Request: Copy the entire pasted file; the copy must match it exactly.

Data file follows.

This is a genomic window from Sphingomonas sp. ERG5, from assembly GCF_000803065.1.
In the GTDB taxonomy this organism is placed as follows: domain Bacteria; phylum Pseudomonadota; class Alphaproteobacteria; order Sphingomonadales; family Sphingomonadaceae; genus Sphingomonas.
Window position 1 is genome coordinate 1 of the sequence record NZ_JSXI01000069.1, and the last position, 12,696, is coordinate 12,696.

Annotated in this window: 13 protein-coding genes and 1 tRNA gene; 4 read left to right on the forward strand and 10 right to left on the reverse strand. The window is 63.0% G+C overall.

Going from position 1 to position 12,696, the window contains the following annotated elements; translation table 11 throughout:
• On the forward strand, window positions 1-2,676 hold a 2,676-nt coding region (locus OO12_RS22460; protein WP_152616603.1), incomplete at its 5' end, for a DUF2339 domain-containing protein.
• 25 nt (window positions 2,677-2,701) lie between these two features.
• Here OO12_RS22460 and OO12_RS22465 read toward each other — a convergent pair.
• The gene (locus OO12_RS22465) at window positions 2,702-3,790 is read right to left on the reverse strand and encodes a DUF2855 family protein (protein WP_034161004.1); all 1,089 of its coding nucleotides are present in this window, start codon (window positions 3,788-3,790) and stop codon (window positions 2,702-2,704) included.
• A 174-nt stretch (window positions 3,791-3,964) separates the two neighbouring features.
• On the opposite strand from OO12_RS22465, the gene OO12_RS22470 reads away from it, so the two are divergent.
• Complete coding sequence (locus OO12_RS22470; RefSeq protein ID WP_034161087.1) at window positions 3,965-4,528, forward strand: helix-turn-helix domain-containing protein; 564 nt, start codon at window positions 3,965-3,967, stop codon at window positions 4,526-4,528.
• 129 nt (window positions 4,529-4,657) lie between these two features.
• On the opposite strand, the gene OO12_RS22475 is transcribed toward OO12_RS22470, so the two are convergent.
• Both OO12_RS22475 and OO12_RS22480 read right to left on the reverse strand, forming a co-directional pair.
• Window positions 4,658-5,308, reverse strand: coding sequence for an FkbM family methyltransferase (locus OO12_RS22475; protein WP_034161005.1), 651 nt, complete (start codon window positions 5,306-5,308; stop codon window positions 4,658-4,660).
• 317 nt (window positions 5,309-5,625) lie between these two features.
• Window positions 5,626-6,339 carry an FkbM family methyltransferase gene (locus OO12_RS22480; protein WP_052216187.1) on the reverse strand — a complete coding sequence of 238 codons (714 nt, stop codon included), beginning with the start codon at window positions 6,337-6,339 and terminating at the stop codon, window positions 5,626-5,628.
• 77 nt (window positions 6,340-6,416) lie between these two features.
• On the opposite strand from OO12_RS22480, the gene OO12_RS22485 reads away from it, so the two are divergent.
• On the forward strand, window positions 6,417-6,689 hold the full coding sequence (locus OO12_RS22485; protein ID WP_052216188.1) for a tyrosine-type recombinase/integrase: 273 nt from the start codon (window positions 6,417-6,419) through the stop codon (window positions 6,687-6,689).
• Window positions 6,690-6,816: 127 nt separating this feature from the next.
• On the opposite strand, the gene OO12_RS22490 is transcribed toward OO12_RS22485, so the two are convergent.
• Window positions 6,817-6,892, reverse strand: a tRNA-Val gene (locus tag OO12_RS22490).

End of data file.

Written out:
This is a genomic window from Sphingomonas sp. ERG5, from assembly GCF_000803065.1.
In the GTDB taxonomy this organism is placed as follows: domain Bacteria; phylum Pseudomonadota; class Alphaproteobacteria; order Sphingomonadales; family Sphingomonadaceae; genus Sphingomonas.
Window position 1 is genome coordinate 1 of the sequence record NZ_JSXI01000069.1, and the last position, 12,696, is coordinate 12,696.

Annotated in this window: 13 protein-coding genes and 1 tRNA gene; 4 read left to right on the forward strand and 10 right to left on the reverse strand. The window is 63.0% G+C overall.

Going from position 1 to position 12,696, the window contains the following annotated elements; translation table 11 throughout:
• On the forward strand, window positions 1-2,676 hold a 2,676-nt coding region (locus OO12_RS22460; protein WP_152616603.1), incomplete at its 5' end, for a DUF2339 domain-containing protein.
• 25 nt (window positions 2,677-2,701) lie between these two features.
• Here OO12_RS22460 and OO12_RS22465 read toward each other — a convergent pair.
• The gene (locus OO12_RS22465) at window positions 2,702-3,790 is read right to left on the reverse strand and encodes a DUF2855 family protein (protein WP_034161004.1); all 1,089 of its coding nucleotides are present in this window, start codon (window positions 3,788-3,790) and stop codon (window positions 2,702-2,704) included.
• A 174-nt stretch (window positions 3,791-3,964) separates the two neighbouring features.
• On the opposite strand from OO12_RS22465, the gene OO12_RS22470 reads away from it, so the two are divergent.
• Complete coding sequence (locus OO12_RS22470; RefSeq protein ID WP_034161087.1) at window positions 3,965-4,528, forward strand: helix-turn-helix domain-containing protein; 564 nt, start codon at window positions 3,965-3,967, stop codon at window positions 4,526-4,528.
• 129 nt (window positions 4,529-4,657) lie between these two features.
• On the opposite strand, the gene OO12_RS22475 is transcribed toward OO12_RS22470, so the two are convergent.
• Both OO12_RS22475 and OO12_RS22480 read right to left on the reverse strand, forming a co-directional pair.
• Window positions 4,658-5,308, reverse strand: coding sequence for an FkbM family methyltransferase (locus OO12_RS22475; protein WP_034161005.1), 651 nt, complete (start codon window positions 5,306-5,308; stop codon window positions 4,658-4,660).
• 317 nt (window positions 5,309-5,625) lie between these two features.
• Window positions 5,626-6,339 carry an FkbM family methyltransferase gene (locus OO12_RS22480; protein WP_052216187.1) on the reverse strand — a complete coding sequence of 238 codons (714 nt, stop codon included), beginning with the start codon at window positions 6,337-6,339 and terminating at the stop codon, window positions 5,626-5,628.
• 77 nt (window positions 6,340-6,416) lie between these two features.
• On the opposite strand from OO12_RS22480, the gene OO12_RS22485 reads away from it, so the two are divergent.
• On the forward strand, window positions 6,417-6,689 hold the full coding sequence (locus OO12_RS22485; protein ID WP_052216188.1) for a tyrosine-type recombinase/integrase: 273 nt from the start codon (window positions 6,417-6,419) through the stop codon (window positions 6,687-6,689).
• Window positions 6,690-6,816: 127 nt separating this feature from the next.
• On the opposite strand, the gene OO12_RS22490 is transcribed toward OO12_RS22485, so the two are convergent.
• Window positions 6,817-6,892, reverse strand: a tRNA-Val gene (locus tag OO12_RS22490).